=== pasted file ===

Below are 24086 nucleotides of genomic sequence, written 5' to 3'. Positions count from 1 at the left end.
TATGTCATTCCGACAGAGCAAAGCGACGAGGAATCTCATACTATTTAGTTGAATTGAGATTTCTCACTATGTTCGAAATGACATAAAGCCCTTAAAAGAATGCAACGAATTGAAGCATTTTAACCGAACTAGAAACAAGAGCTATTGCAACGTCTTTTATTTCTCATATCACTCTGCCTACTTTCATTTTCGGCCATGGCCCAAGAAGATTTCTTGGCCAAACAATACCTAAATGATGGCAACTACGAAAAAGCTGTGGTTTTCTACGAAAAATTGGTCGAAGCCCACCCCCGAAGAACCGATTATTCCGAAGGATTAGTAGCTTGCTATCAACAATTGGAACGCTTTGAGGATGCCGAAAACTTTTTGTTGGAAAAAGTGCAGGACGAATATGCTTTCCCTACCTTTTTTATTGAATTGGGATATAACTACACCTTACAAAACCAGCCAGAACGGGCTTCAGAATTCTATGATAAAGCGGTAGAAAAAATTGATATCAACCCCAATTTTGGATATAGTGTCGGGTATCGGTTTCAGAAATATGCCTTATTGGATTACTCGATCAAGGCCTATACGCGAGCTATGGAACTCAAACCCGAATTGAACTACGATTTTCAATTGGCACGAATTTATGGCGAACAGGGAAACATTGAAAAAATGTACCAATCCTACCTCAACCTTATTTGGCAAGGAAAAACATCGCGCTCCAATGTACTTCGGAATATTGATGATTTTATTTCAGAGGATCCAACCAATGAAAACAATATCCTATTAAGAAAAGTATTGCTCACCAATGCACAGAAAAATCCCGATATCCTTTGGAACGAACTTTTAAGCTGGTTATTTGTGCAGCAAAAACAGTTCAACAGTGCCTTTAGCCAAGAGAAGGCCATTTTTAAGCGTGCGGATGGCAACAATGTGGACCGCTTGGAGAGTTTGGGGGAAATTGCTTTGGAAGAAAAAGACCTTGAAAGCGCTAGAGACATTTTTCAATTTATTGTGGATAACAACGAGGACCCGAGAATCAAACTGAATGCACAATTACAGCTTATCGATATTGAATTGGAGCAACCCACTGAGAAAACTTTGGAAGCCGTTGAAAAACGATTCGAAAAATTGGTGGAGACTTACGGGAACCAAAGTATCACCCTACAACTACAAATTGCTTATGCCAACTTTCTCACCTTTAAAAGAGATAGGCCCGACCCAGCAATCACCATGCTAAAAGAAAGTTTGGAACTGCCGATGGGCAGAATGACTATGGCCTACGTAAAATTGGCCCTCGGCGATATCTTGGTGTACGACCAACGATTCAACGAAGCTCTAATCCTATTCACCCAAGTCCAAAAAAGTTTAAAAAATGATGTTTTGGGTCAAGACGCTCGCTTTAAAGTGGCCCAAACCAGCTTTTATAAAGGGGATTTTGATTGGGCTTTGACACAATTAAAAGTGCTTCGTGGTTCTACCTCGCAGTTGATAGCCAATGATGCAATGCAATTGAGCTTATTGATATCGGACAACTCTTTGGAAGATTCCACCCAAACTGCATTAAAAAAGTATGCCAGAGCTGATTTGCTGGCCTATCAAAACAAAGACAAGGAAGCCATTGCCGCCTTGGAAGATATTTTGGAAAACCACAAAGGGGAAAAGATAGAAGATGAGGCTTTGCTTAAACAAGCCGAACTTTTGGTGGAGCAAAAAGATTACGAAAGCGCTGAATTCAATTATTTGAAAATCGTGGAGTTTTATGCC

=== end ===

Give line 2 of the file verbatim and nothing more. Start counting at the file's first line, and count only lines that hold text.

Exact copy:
TATGTCATTCCGACAGAGCAAAGCGACGAGGAATCTCATACTATTTAGTTGAATTGAGATTTCTCACTATGTTCGAAATGACATAAAGCCCTTAAAAGAATGCAACGAATTGAAGCATTTTAACCGAACTAGAAACAAGAGCTATTGCAACGTCTTTTATTTCTCATATCACTCTGCCTACTTTCATTTTCGGCCATGGCCCAAGAAGATTTCTTGGCCAAACAATACCTAAATGATGGCAACTACGAAAAAGCTGTGGTTTTCTACGAAAAATTGGTCGAAGCCCACCCCCGAAGAACCGATTATTCCGAAGGATTAGTAGCTTGCTATCAACAATTGGAACGCTTTGAGGATGCCGAAAACTTTTTGTTGGAAAAAGTGCAGGACGAATATGCTTTCCCTACCTTTTTTATTGAATTGGGATATAACTACACCTTACAAAACCAGCCAGAACGGGCTTCAGAATTCTATGATAAAGCGGTAGAAAAAATTGATATCAACCCCAATTTTGGATATAGTGTCGGGTATCGGTTTCAGAAATATGCCTTATTGGATTACTCGATCAAGGCCTATACGCGAGCTATGGAACTCAAACCCGAATTGAACTACGATTTTCAATTGGCACGAATTTATGGCGAACAGGGAAACATTGAAAAAATGTACCAATCCTACCTCAACCTTATTTGGCAAGGAAAAACATCGCGCTCCAATGTACTTCGGAATATTGATGATTTTATTTCAGAGGATCCAACCAATGAAAACAATATCCTATTAAGAAAAGTATTGCTCACCAATGCACAGAAAAATCCCGATATCCTTTGGAACGAACTTTTAAGCTGGTTATTTGTGCAGCAAAAACAGTTCAACAGTGCCTTTAGCCAAGAGAAGGCCATTTTTAAGCGTGCGGATGGCAACAATGTGGACCGCTTGGAGAGTTTGGGGGAAATTGCTTTGGAAGAAAAAGACCTTGAAAGCGCTAGAGACATTTTTCAATTTATTGTGGATAACAACGAGGACCCGAGAATCAAACTGAATGCACAATTACAGCTTATCGATATTGAATTGGAGCAACCCACTGAGAAAACTTTGGAAGCCGTTGAAAAACGATTCGAAAAATTGGTGGAGACTTACGGGAACCAAAGTATCACCCTACAACTACAAATTGCTTATGCCAACTTTCTCACCTTTAAAAGAGATAGGCCCGACCCAGCAATCACCATGCTAAAAGAAAGTTTGGAACTGCCGATGGGCAGAATGACTATGGCCTACGTAAAATTGGCCCTCGGCGATATCTTGGTGTACGACCAACGATTCAACGAAGCTCTAATCCTATTCACCCAAGTCCAAAAAAGTTTAAAAAATGATGTTTTGGGTCAAGACGCTCGCTTTAAAGTGGCCCAAACCAGCTTTTATAAAGGGGATTTTGATTGGGCTTTGACACAATTAAAAGTGCTTCGTGGTTCTACCTCGCAGTTGATAGCCAATGATGCAATGCAATTGAGCTTATTGATATCGGACAACTCTTTGGAAGATTCCACCCAAACTGCATTAAAAAAGTATGCCAGAGCTGATTTGCTGGCCTATCAAAACAAAGACAAGGAAGCCATTGCCGCCTTGGAAGATATTTTGGAAAACCACAAAGGGGAAAAGATAGAAGATGAGGCTTTGCTTAAACAAGCCGAACTTTTGGTGGAGCAAAAAGATTACGAAAGCGCTGAATTCAATTATTTGAAAATCGTGGAGTTTTATGCC